Should An Airline Be Allowed To Say Your Shirt Is Too Offensive?

When does an airline passenger’s attire cross a line and become so offensive they should not be allowed to board? And who determines where that line is drawn? Those are the questions surrounding an incident involving a woman who says she missed her connecting flight because a pilot said her shirt was inappropriate.

The passenger in question tells she was flying home from Washington, D.C., wearing a shirt (see the full sort-of NSFW version below) that reads, “If I wanted the government in my womb, I’d fuck a senator!” — a reference to a sign held by Oklahoma state senator Judy McIntyre during a March reproductive rights rally.

The woman says she made it through security and boarded the plane — wearing a shawl — without incident. But before the flight was about to land, she says that a flight attendant asked her if she had a connecting flight. When she told the attendant that she would be connecting to another flight, the attendant said the passenger needed to speak to the pilot because the shirt was offensive.

As she was deplaning, the pilot spoke to her and said she should not have been allowed to board and that she needed to change her shirt before boarding her connecting flight.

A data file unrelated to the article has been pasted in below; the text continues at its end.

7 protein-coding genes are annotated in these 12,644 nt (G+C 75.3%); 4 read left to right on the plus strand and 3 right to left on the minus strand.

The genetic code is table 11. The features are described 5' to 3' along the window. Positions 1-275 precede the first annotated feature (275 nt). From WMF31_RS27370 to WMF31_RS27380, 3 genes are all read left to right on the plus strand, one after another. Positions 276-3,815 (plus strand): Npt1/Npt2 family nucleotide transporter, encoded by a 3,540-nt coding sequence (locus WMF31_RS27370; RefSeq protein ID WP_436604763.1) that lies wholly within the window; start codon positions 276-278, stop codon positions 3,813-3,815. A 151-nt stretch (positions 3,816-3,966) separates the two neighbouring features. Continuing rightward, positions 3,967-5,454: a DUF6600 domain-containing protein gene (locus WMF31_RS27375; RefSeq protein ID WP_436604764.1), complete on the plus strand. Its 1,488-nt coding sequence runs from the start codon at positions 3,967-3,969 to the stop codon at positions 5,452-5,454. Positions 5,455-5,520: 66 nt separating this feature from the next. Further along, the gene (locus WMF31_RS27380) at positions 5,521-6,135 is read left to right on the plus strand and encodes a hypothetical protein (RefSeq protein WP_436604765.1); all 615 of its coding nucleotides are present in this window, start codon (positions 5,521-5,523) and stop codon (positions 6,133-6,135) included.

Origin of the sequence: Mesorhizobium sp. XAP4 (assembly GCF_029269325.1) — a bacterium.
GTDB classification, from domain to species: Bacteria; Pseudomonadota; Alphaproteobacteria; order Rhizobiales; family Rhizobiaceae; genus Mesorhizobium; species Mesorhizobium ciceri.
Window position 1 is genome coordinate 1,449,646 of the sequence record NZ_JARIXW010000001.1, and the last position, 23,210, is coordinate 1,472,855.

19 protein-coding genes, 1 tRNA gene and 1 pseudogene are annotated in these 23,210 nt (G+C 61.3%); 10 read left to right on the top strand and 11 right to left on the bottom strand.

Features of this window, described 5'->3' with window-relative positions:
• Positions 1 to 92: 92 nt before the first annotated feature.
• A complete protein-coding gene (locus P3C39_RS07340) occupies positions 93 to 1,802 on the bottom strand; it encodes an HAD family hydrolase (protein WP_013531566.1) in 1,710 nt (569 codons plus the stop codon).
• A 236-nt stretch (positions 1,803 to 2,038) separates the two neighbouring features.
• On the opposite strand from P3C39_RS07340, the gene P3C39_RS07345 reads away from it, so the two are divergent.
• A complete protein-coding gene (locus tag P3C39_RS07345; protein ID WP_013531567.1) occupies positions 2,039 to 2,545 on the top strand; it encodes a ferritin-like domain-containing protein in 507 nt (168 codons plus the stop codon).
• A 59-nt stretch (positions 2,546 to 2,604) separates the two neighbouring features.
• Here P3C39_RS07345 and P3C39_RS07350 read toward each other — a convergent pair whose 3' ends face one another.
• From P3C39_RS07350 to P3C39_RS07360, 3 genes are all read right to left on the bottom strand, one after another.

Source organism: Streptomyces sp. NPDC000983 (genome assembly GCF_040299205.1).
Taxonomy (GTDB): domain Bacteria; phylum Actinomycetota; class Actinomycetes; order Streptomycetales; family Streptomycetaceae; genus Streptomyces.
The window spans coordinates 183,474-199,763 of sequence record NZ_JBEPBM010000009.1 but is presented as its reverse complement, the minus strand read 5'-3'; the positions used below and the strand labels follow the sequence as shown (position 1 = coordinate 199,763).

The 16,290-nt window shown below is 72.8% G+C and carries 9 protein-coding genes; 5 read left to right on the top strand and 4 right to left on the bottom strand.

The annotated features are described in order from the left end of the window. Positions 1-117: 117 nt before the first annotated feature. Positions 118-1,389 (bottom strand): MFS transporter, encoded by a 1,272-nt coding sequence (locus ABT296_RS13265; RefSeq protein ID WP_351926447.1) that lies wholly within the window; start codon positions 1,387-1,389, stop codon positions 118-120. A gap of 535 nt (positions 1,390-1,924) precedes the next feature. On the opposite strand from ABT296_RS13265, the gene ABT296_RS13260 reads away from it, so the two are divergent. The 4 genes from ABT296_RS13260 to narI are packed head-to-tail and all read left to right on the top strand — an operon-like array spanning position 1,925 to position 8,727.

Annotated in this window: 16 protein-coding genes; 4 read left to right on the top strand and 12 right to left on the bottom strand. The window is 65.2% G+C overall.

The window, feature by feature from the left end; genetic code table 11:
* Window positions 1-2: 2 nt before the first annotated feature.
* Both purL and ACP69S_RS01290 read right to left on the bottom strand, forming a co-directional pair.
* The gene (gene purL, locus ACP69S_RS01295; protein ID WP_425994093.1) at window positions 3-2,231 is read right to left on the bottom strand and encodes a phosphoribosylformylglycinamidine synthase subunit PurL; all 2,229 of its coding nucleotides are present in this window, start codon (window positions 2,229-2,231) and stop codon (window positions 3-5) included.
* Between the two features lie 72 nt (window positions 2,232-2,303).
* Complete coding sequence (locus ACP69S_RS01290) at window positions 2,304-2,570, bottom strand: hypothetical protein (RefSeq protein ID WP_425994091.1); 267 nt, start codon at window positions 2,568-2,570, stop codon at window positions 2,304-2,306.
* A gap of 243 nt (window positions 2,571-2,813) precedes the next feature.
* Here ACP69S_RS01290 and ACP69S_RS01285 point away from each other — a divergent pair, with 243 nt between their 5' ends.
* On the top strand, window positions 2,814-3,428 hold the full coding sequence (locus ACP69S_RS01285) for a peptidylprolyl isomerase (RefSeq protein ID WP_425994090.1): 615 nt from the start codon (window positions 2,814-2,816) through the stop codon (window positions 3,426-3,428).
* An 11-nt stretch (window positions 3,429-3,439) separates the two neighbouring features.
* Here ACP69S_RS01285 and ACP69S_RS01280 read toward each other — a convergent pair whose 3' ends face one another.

The passenger’s luggage had already been checked so that meant she would need to buy a shirt. And when she arrived at the gate for her connecting flight, she says she learned that the pilot had called ahead to alert the gate crew to her shirt.

She wasn’t able to board that flight, but was — again with the help of her shawl — able to board a later connecting flight.

The American Airlines contract of carriage, does give the airline the right to refuse of remove passengers who “Are clothed in a manner that would cause discomfort or offense to other passengers.”

And the airline confirms to that “the only reason she was asked to cover up her T-shirt was the appearance of the ‘F-word’ on the T-shirt.”

We wanted to know from you whether or not you think the shirt in question was sufficiently offensive to merit the pilot asking the passenger to change:

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